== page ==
Frustrations in Ultrasound-guided Radiotherapy: Automated Solutions
Dr. Emma Harris
The Joint Department of Physics, Institute of Cancer Research and The Royal Marsden NHS Foundation Trust, London, UK
Ultrasound can image soft tissues with high resolution, in real-time and also offers volumetric imaging. These attributes make it ideal to guide radiation therapy. Ultrasound is also recognised as a user dependent modality, with the quality of the acquired images and the eventual interpretation of those images highly dependent on the skill and experience of the user. Clinical staff in the radiation therapy department often have little or zero experience with ultrasound. This has posed a significant barrier to the implementation of ultrasound in guidance in radiotherapy. The additional training and time required to use ultrasound, adds significant pressure to an already highly-pressured clinical environment and often under-resourced departments. On a practical level, ultrasound does not compare well with tools such as cone beam CT, now effectively single push button acquisition and complemented with a suite of image processing tools that automate image registration. It is eminently possible to improve the "user friendliness" of ultrasound. Alternative hardware which is more suited to the radiation therapy clinic, to improve speed of set up and provide a more seamless integration with radiotherapy workflow can be employed. In diagnostic ultrasound setting, new software tools are being developed to allow unskilled users to acquire images, and automatic segmentation of tissues is being addressed. This talk will review these new innovations and explore how a new generation of ultrasound guided radiation therapy can be successfully translated into the clinic.
1. Understand the practical barriers to clinical implementation of ultrasound guided radiotherapy.
2. Knowledge of innovations in hardware that could be applied to ultrasound to improve integration of ultrasound with the radiotherapy workflow.
3. Knowledge of state-of-the-art machine learning approaches that are being applied to ultrasound to improve the ability of users to acquire good quality images and interpret images.
Ultrasound guidance during radioablation treatment of cardiac arrhythmias
Dr. Saskia Camps
External Beam Ablation Medical Devices (EBAMed) SA, Geneva, Switzerland
Heart arrythmias are disruptions in the normal heartbeat, which can result in too fast, too slow or irregular heartbeats. As the occurrence of these arrhythmias is strongly linked to heart attacks and strokes, this can be a life threatening condition. Nowadays, catheter ablations are the main curative treatment option for atrial fibrillation and ventricular tachycardia. These procedures require hospitalization of the patient, can be lengthy and risky and they have shown varying outcomes depending on e.g. the arrhythmia type and skills of the treating physician. For this reason, there has been a growing interest for treating cardiac arrhythmia patients non-invasively and potentially more effectively by means of radiation.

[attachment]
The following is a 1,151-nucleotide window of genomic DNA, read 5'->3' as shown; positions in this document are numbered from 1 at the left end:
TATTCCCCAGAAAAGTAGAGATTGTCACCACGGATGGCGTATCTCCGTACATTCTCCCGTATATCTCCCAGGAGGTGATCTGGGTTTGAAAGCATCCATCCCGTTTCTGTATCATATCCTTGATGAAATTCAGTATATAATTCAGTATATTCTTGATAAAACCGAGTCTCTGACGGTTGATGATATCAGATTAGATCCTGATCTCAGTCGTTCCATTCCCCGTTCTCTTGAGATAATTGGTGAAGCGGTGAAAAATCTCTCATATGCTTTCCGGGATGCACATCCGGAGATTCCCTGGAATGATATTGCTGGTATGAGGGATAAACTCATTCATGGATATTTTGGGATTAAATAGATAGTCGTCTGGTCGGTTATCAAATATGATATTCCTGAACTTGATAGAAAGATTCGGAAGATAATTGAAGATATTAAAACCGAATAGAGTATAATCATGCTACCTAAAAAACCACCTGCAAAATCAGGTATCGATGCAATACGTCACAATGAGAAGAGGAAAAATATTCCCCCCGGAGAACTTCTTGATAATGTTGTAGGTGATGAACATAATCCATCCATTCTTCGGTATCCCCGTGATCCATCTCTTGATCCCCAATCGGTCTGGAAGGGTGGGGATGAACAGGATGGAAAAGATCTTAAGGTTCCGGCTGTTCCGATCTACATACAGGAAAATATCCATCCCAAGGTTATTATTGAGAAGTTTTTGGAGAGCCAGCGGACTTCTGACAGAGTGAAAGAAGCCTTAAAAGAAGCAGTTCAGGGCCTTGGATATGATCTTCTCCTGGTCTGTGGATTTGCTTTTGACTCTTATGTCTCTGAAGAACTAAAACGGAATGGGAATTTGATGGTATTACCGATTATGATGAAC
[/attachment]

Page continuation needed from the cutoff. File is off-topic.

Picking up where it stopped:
To safely and effectively perform radioablation of the heart, several motion components which can affect the shape and position of the heart and therefore also the shape and position of the treatment target should be taken into account. One could think of motion resulting from the heartbeat of the patient, as well as of inter-fraction motion and intra-fraction drift of the heart. This talk will focus on how ultrasound imaging can be used to monitor these motion components in order to provide the clinicians with real-time information on the motion of the heart during radioablation treatment of cardiac arrhythmias.
1. To learn more about the use of radiation for the treatment of cardiac arrhythmias.
2. To understand how ultrasound imaging can be used for motion monitoring during cardiac radioablation treatments.
Platform for ultrasound-guided autonomous minimally invasive surgery: application to the knee
Dr. Maria Antico
Queensland University of Technology, School of Mechanical, Medical & Process Engineering, Science and Engineering Faculty, Brisbane, Australia
Ultrasound imaging can be employed to improve automation levels in minimally invasive surgery and eventually enable full automation by providing real-time situational awareness to medical robots via intra-operative, real-time, volumetric mapping of the surgical site.
This talk describes the development of a prototype automated image guidance system, combining high-refresh-rate, volumetric ultrasound (US) imaging (or 4D US) and advanced deep learning strategies for an autonomous robotic platform, currently being investigated for knee surgery. The feasibility of using 4D US for guidance in knee minimally invasive surgery was first proved through cadaver and volunteer studies. The workflow to enable automatic interpretation of 4D US imaging for robotic guidance was then developed and implemented. The essential steps include automatic image quality assessment, tissue segmentation and tracking (in combination with the assessment of uncertainties) and surgical tool tracking. The results obtained show US imaging's potential for quantitative autonomous tasks and for the creation of autonomous, intelligent robotic surgical systems that will hopefully soon make surgery more sustainable and improve people's quality of life.
1. US imaging combined with deep learning strategies can provide a solution for real-time volumetric guidance for autonomous systems.
2. The algorithms developed and implemented can be extended to US images of other body districts.
3. The workflow elucidated provides solutions to the issues currently limiting the application of US imaging to quantitative autonomous tasks.